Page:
Stop Your Itching: A Guide to Treating Head Lice
Second only to the common cold amongst communicable diseases, just about everyone can agree that having head lice is a pretty lousy experience. The singular term for lice is a louse, and there are three different types that live on the human body (body, pubic, and head). Remarkably, they each like to stick to their preferred body areas, and are not the same parasite, nor are the conditions for their infestations the same.
What is Head Lice?
Pediculus humanus capitis, the parasites commonly known as head lice, live (you guessed it) on your head. With annual infestations estimated at between six and twelve million cases, it’s no wonder that it’s one of the most common childhood ailments for pre-school and elementary-aged school children. Lice are an annoying and often times itchy ordeal, but let’s examine some facts and misconceptions that surround the phenomenon that is a lice infestation.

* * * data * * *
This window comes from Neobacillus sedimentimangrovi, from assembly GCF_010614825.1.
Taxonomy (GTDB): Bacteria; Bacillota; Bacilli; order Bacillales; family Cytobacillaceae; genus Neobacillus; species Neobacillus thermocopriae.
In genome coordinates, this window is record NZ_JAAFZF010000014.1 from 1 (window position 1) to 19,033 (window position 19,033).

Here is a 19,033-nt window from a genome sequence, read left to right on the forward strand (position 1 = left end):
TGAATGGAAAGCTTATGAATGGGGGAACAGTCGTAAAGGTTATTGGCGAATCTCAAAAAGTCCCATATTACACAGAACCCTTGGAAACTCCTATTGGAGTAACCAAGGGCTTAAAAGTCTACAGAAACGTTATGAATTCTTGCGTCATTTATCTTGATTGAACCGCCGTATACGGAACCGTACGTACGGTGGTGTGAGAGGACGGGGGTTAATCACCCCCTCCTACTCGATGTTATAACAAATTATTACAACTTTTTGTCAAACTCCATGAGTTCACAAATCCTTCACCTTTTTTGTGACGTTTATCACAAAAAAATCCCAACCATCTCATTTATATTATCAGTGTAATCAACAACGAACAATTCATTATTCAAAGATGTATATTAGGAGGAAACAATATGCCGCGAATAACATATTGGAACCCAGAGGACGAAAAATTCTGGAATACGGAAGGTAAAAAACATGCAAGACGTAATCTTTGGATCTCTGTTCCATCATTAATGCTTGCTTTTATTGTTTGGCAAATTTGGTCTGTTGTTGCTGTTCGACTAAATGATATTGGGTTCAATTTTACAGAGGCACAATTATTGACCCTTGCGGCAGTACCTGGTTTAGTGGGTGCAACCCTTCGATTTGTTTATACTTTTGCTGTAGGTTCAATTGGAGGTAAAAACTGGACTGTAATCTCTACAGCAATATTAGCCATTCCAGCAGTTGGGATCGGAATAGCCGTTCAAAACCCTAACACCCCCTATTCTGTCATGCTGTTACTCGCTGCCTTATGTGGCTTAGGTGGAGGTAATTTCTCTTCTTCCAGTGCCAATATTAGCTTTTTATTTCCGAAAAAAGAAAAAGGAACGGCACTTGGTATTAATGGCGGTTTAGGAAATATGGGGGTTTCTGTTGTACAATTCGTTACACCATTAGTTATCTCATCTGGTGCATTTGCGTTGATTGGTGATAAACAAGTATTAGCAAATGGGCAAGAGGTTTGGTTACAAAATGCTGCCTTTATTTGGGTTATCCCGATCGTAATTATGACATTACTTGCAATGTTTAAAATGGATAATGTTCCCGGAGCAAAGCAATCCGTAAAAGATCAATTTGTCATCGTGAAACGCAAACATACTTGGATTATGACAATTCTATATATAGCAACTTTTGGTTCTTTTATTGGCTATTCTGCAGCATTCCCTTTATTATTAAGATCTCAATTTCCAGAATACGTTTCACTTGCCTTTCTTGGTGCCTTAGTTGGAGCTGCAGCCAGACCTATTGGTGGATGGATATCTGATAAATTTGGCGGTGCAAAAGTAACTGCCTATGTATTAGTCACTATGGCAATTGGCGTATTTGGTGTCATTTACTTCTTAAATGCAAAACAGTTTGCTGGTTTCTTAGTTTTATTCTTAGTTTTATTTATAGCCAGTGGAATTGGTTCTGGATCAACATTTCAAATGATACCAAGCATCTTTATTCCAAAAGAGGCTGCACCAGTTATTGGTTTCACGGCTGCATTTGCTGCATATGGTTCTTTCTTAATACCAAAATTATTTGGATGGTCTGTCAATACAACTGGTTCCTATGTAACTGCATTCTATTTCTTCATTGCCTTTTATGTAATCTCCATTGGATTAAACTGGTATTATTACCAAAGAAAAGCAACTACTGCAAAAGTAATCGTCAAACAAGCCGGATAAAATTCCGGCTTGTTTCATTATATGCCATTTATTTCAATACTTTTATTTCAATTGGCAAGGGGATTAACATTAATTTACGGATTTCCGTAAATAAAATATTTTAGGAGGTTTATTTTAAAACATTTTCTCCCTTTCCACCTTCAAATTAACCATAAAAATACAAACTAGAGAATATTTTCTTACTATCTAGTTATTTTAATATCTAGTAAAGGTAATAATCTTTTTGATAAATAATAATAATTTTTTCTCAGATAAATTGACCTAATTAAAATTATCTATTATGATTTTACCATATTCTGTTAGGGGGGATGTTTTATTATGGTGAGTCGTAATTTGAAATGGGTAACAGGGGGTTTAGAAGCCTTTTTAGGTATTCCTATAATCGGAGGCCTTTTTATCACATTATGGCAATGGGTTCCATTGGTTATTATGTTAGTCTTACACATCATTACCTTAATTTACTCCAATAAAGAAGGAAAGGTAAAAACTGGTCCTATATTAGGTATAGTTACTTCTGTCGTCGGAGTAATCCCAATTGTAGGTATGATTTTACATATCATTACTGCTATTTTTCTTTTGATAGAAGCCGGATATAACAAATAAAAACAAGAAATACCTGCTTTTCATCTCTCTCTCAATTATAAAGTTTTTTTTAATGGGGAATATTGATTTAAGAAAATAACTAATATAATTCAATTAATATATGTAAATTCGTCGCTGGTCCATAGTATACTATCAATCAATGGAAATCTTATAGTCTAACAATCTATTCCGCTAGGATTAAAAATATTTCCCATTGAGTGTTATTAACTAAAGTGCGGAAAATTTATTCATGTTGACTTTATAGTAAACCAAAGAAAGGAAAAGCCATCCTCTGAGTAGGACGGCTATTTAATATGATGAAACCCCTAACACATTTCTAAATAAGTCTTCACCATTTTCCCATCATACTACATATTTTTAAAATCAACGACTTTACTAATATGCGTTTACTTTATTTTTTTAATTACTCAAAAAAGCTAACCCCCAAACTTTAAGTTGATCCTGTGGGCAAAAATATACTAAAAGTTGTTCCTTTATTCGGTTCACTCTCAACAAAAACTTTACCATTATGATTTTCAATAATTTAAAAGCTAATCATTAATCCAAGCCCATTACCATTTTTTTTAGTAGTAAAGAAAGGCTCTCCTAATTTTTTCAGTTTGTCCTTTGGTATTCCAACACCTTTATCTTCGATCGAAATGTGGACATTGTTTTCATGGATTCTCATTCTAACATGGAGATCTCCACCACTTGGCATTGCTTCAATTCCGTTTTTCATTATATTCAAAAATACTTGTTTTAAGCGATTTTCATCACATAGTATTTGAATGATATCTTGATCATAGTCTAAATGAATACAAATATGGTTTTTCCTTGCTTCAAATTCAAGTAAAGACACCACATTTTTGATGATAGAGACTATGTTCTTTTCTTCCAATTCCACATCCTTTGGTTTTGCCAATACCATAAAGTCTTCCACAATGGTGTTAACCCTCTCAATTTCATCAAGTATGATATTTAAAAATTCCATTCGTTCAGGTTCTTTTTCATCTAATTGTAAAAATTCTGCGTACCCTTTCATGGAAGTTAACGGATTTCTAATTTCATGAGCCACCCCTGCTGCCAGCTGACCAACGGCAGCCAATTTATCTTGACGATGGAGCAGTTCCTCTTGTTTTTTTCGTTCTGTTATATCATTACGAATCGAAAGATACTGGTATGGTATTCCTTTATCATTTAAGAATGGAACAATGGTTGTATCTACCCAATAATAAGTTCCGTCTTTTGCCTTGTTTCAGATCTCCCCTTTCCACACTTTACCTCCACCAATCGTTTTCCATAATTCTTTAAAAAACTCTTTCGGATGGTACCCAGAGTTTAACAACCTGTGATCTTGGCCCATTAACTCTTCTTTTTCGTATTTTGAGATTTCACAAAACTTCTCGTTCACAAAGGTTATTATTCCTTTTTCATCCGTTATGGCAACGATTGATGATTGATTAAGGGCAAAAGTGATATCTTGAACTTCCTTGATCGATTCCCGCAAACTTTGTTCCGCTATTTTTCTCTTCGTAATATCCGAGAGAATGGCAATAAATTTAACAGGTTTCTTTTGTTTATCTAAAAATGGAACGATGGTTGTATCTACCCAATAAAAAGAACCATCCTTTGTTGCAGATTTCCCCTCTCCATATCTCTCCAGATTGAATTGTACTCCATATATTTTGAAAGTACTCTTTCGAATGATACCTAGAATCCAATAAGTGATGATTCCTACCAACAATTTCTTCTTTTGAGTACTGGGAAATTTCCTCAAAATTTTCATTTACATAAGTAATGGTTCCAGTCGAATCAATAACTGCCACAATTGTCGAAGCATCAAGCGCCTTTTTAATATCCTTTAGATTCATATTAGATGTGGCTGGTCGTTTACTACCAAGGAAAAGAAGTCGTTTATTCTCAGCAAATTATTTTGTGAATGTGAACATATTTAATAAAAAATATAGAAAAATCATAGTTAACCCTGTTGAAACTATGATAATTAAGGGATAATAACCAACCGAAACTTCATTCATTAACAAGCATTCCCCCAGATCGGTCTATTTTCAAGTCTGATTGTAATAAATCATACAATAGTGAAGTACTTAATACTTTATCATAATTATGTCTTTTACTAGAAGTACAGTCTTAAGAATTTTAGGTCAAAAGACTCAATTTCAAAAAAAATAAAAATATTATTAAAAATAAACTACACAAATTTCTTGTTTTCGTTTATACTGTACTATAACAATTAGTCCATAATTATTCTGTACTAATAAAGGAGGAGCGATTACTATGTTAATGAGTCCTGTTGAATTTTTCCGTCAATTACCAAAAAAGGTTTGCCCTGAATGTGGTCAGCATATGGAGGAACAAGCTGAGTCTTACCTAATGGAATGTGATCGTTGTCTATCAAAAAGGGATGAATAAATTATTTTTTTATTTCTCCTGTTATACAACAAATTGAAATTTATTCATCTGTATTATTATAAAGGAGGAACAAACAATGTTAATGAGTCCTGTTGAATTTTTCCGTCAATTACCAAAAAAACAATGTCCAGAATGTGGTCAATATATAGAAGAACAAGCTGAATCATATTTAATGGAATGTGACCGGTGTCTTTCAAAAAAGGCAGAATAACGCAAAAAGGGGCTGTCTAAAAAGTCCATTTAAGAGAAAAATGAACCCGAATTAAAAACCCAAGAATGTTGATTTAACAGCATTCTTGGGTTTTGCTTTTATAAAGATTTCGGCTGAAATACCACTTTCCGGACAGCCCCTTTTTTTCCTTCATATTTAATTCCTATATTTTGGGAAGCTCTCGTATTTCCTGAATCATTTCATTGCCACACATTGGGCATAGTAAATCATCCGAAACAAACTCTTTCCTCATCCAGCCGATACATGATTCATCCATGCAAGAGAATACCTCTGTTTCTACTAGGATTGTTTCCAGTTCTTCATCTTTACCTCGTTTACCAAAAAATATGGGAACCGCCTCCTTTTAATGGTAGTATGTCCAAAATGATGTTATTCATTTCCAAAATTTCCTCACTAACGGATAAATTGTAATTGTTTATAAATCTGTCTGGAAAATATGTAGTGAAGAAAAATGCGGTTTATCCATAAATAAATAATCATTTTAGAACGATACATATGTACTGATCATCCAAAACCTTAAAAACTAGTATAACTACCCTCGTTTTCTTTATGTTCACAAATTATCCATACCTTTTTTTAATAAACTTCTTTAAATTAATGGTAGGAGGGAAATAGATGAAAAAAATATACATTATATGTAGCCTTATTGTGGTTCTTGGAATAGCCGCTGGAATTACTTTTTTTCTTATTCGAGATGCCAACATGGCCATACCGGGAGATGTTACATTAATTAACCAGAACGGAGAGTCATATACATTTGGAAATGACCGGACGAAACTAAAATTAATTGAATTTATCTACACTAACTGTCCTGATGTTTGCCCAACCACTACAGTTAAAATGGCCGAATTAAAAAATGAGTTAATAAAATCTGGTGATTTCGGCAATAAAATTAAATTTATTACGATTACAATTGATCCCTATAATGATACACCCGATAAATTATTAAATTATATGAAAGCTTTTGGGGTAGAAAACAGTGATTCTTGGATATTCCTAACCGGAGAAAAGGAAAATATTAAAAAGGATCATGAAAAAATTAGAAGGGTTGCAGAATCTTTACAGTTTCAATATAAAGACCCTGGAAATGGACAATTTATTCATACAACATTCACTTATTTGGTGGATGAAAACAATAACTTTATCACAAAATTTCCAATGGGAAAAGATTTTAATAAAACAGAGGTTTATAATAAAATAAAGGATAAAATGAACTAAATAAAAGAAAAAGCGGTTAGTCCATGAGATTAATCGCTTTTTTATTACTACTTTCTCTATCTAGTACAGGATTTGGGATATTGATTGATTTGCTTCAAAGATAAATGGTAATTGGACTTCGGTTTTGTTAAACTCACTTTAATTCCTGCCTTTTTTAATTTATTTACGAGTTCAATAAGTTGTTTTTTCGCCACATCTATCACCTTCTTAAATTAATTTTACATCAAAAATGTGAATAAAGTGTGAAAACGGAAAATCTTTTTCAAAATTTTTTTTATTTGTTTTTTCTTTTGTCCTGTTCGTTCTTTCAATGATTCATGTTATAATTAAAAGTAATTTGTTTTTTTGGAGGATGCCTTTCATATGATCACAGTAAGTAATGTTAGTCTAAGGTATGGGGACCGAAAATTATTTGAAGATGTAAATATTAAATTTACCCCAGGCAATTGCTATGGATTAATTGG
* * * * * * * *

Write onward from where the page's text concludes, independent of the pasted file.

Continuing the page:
Head lice live on your head. This may seem like a no-brainer, but head lice, while resilient, don’t live very long outside of their normal habitat (your hair).
Lice need human blood to live. That means that you can’t give your pet lice, nor can you get it from them. Lice die in about two and a half days without consuming human blood.
Lice can only crawl. They can’t jump, hop, fly, or swim. They’re helpless on smooth surfaces, so disinfecting countertops for lice isn’t necessary.
Lice prefer clean heads. Despite popular belief, head lice aren’t caused by poor personal hygiene. In fact, head lice can infest even the cleanest of households! A louse’s only concern is for its own survival, so any head will do.
Lice are spread by direct contact with another person’s hair. While it’s not recommended that you share items like hats, ribbons, hair ties, or pillows with an individual with lice, these interactions transmit roughly less than 2% of cases. It’s more common that a hug will allow lice to find a new host than using their hair-tie or scarf.
How do I know if my child has lice?